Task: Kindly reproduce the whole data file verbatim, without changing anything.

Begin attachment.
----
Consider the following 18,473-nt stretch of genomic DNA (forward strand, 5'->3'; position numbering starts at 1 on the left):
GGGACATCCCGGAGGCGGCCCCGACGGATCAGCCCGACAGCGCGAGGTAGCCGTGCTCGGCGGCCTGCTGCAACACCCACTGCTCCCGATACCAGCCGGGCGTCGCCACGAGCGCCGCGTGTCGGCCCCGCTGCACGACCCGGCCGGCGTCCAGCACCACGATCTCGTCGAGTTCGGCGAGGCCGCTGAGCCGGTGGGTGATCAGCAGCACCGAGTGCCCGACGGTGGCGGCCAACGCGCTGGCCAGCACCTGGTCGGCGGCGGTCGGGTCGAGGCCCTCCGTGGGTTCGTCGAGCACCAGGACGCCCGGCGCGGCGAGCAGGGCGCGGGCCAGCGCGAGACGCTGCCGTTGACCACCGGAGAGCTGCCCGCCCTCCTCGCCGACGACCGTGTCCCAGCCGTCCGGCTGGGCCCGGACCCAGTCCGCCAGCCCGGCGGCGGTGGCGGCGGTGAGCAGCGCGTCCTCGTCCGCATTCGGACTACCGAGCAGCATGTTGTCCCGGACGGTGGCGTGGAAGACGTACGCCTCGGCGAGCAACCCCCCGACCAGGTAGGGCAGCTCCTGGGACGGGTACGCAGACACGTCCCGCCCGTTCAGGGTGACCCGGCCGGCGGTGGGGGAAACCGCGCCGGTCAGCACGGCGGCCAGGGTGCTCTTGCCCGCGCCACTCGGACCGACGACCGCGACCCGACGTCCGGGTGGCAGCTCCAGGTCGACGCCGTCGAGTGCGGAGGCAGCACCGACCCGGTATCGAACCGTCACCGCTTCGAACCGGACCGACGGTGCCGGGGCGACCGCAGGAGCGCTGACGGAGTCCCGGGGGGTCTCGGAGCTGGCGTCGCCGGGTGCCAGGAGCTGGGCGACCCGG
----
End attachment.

Consider the following 18,473-nt stretch of genomic DNA (forward strand, 5'->3'; position numbering starts at 1 on the left):
GGGACATCCCGGAGGCGGCCCCGACGGATCAGCCCGACAGCGCGAGGTAGCCGTGCTCGGCGGCCTGCTGCAACACCCACTGCTCCCGATACCAGCCGGGCGTCGCCACGAGCGCCGCGTGTCGGCCCCGCTGCACGACCCGGCCGGCGTCCAGCACCACGATCTCGTCGAGTTCGGCGAGGCCGCTGAGCCGGTGGGTGATCAGCAGCACCGAGTGCCCGACGGTGGCGGCCAACGCGCTGGCCAGCACCTGGTCGGCGGCGGTCGGGTCGAGGCCCTCCGTGGGTTCGTCGAGCACCAGGACGCCCGGCGCGGCGAGCAGGGCGCGGGCCAGCGCGAGACGCTGCCGTTGACCACCGGAGAGCTGCCCGCCCTCCTCGCCGACGACCGTGTCCCAGCCGTCCGGCTGGGCCCGGACCCAGTCCGCCAGCCCGGCGGCGGTGGCGGCGGTGAGCAGCGCGTCCTCGTCCGCATTCGGACTACCGAGCAGCATGTTGTCCCGGACGGTGGCGTGGAAGACGTACGCCTCGGCGAGCAACCCCCCGACCAGGTAGGGCAGCTCCTGGGACGGGTACGCAGACACGTCCCGCCCGTTCAGGGTGACCCGGCCGGCGGTGGGGGAAACCGCGCCGGTCAGCACGGCGGCCAGGGTGCTCTTGCCCGCGCCACTCGGACCGACGACCGCGACCCGACGTCCGGGTGGCAGCTCCAGGTCGACGCCGTCGAGTGCGGAGGCAGCACCGACCCGGTATCGAACCGTCACCGCTTCGAACCGGACCGACGGTGCCGGGGCGACCGCAGGAGCGCTGACGGAGTCCCGGGGGGTCTCGGAGCTGGCGTCGCCGGGTGCCAGGAGCTGGGCGACCCGG